I went last night to see my daughter in a school play. Since daughters don't always communicate very thoroughly with their parents I had no idea what it was.
It turned out to be about a group of sixth formers in a school and I watched in eager anticipation of what it would tell me that I didn't already know. Not much happened in the play; there were some relationship issues, some nasty bullying, but the main theme concerned the mental breakdown of the main character who eventually (and unconvincingly) goes on a shooting spree, killing most of his classmates before landing up in an institution. The dialogue, full of profanities, is lame and uninteresting, common-place, common room talk. There were references to sex and masturbation which seemed to be there just to show how 'cool' the script was. There were no insights into the troubled minds of teenagers: it sounded authentic, near-enough, and it could have been written by teenagers themselves and I spent much of the play thinking it probably had been. I concluded the whole thing was puerile - even curiously dated - and rather cross that my daughter had spent her valuable time engaged with such rubbish. It was well acted, very true, and it would have been good experience for those involved. But then scores of other plays would have provided better experience. Contemporary it may have been, but pointless it was certainly, for it had no message of any significance.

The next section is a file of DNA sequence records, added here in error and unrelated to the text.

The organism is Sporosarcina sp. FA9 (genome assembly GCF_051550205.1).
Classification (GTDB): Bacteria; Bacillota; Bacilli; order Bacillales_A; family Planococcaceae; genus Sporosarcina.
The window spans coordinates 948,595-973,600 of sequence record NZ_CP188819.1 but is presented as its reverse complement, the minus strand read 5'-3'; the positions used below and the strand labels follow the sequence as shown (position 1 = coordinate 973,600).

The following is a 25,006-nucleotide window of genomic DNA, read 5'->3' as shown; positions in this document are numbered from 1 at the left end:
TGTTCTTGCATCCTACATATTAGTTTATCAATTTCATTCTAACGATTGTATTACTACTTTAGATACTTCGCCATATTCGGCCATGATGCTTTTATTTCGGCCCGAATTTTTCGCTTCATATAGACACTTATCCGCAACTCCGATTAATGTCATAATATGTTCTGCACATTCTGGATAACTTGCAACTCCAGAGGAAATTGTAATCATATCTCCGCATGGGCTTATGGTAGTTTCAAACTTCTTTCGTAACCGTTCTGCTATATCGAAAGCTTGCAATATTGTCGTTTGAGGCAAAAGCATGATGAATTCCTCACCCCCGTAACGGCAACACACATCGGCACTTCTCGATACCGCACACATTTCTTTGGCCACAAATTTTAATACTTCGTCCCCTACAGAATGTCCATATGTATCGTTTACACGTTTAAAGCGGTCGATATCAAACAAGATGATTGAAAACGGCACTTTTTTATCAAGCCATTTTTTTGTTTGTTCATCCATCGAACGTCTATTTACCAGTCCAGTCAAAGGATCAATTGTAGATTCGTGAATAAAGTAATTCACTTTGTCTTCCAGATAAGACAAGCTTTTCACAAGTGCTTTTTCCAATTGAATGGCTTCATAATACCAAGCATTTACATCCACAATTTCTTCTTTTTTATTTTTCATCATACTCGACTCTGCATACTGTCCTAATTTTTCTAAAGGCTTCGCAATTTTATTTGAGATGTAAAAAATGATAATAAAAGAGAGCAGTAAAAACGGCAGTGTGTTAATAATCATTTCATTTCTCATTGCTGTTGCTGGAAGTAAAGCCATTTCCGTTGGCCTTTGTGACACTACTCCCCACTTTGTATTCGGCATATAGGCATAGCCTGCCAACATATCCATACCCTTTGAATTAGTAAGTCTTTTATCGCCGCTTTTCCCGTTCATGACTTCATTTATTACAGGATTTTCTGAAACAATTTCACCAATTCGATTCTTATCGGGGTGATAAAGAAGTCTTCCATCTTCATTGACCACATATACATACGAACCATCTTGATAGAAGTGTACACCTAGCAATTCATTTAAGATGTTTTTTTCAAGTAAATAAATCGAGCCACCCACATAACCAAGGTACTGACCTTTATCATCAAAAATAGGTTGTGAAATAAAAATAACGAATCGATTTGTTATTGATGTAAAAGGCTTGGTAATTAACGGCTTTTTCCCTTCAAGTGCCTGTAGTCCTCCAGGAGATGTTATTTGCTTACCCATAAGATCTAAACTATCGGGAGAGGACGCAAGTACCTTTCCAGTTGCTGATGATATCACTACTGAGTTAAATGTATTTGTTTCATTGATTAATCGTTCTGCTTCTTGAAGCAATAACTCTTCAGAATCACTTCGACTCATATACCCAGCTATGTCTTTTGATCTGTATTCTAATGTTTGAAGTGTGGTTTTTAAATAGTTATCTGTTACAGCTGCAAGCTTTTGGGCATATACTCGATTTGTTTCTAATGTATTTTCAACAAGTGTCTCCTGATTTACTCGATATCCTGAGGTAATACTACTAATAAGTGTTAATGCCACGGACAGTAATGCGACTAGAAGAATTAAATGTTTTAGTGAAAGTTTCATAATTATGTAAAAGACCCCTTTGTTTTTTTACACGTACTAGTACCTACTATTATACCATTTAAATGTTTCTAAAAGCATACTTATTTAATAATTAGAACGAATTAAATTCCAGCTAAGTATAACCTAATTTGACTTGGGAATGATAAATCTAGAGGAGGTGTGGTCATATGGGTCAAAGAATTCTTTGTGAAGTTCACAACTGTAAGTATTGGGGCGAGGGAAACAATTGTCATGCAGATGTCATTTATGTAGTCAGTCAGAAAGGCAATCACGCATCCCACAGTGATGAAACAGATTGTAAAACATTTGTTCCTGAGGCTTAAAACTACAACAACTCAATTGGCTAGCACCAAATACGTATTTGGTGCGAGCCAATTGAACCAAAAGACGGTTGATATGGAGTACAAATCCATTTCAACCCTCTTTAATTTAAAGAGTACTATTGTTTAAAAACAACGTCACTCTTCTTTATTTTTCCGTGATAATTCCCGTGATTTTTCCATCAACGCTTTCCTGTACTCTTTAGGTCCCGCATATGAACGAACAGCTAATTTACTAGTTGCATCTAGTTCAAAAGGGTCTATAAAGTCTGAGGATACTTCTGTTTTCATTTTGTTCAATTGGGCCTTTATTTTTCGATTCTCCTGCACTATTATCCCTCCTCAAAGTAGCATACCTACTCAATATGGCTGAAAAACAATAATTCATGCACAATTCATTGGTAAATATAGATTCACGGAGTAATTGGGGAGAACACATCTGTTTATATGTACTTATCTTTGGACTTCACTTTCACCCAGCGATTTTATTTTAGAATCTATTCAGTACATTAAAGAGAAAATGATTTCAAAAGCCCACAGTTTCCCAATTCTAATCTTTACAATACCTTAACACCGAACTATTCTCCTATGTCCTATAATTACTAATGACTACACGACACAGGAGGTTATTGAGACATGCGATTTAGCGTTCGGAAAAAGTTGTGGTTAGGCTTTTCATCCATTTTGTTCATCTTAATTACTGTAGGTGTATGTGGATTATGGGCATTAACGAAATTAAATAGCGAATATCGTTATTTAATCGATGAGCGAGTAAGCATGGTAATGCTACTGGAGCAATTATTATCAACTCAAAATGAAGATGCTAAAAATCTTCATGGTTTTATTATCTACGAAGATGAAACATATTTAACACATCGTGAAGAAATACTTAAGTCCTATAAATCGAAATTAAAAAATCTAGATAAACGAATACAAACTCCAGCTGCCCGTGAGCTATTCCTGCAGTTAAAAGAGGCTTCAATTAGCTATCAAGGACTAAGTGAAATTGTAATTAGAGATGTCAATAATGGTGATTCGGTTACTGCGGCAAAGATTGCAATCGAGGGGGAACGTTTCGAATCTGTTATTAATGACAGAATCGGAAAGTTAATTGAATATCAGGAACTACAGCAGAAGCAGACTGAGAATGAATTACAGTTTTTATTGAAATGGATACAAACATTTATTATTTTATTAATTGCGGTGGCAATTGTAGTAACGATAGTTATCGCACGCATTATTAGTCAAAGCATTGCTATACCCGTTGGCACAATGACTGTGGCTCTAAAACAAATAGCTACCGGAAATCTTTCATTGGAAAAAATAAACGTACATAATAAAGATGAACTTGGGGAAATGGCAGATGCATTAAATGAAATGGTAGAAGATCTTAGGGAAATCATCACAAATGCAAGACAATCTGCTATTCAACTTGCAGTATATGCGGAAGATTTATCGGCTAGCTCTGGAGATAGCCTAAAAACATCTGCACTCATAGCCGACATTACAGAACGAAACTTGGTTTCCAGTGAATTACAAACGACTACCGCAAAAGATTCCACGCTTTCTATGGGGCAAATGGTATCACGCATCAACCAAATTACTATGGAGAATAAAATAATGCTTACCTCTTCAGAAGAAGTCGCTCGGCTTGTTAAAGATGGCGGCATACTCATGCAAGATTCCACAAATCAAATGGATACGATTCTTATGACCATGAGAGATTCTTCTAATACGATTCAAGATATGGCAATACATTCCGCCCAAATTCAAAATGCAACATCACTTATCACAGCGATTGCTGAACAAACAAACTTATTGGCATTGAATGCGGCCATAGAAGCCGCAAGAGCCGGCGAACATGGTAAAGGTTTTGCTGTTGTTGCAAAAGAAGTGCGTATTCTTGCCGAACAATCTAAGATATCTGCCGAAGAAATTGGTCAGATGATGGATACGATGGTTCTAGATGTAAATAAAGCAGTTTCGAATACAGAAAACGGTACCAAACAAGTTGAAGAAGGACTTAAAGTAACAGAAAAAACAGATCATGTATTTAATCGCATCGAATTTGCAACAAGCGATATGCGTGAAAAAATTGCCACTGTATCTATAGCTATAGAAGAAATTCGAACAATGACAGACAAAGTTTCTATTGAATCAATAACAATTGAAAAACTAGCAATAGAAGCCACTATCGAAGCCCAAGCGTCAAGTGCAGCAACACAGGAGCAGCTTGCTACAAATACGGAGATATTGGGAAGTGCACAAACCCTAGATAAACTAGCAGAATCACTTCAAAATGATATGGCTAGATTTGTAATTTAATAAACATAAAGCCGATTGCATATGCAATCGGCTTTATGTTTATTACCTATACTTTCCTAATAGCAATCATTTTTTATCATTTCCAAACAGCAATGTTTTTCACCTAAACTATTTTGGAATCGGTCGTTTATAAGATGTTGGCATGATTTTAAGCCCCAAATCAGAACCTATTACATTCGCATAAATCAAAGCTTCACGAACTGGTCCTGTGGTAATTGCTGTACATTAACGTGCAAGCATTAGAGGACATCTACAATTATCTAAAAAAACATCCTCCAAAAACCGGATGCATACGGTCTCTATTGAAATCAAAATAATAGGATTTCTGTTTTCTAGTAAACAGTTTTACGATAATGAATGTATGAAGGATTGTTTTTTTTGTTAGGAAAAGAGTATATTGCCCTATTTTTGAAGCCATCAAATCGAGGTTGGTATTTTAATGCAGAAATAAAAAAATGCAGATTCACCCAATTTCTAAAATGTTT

I thought of all the wonderful plays they might have studied and performed: plays, perhaps, which might have yielded an insight into the soul, plays with language which might have challenged the actors, plays with an emotional heart, with a message... anything really. When I got home I looked it up: Punk Rock by Simon Stephens, one of the UK's leading playwrights and leading light of the 'in-yer-face' generation (Wikipedia), with good reviews and several prestige productions to its credit and a huge take-up by school drama departments. That's the depressing bit, for me.
Composer and musician